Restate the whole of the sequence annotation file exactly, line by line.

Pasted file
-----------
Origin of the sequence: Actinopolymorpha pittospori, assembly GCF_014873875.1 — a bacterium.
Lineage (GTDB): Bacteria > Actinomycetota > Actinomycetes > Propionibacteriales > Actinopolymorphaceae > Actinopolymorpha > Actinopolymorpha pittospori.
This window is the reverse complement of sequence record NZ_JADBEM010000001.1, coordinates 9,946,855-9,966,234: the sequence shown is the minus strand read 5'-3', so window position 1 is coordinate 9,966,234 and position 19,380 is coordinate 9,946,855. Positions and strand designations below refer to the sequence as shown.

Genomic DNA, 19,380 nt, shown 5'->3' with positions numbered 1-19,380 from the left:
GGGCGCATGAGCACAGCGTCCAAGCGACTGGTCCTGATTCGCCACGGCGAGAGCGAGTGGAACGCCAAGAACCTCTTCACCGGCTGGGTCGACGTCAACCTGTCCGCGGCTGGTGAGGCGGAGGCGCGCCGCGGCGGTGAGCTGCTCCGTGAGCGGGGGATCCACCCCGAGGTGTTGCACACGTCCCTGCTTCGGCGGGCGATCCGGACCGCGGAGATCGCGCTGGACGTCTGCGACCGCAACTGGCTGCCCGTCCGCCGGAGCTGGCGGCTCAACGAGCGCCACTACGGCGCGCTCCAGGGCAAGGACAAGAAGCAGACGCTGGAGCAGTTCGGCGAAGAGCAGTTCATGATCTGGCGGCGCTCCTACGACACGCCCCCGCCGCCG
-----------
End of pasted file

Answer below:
Origin of the sequence: Actinopolymorpha pittospori, assembly GCF_014873875.1 — a bacterium.
Lineage (GTDB): Bacteria > Actinomycetota > Actinomycetes > Propionibacteriales > Actinopolymorphaceae > Actinopolymorpha > Actinopolymorpha pittospori.
This window is the reverse complement of sequence record NZ_JADBEM010000001.1, coordinates 9,946,855-9,966,234: the sequence shown is the minus strand read 5'-3', so window position 1 is coordinate 9,966,234 and position 19,380 is coordinate 9,946,855. Positions and strand designations below refer to the sequence as shown.

Genomic DNA, 19,380 nt, shown 5'->3' with positions numbered 1-19,380 from the left:
GGGCGCATGAGCACAGCGTCCAAGCGACTGGTCCTGATTCGCCACGGCGAGAGCGAGTGGAACGCCAAGAACCTCTTCACCGGCTGGGTCGACGTCAACCTGTCCGCGGCTGGTGAGGCGGAGGCGCGCCGCGGCGGTGAGCTGCTCCGTGAGCGGGGGATCCACCCCGAGGTGTTGCACACGTCCCTGCTTCGGCGGGCGATCCGGACCGCGGAGATCGCGCTGGACGTCTGCGACCGCAACTGGCTGCCCGTCCGCCGGAGCTGGCGGCTCAACGAGCGCCACTACGGCGCGCTCCAGGGCAAGGACAAGAAGCAGACGCTGGAGCAGTTCGGCGAAGAGCAGTTCATGATCTGGCGGCGCTCCTACGACACGCCCCCGCCGCCG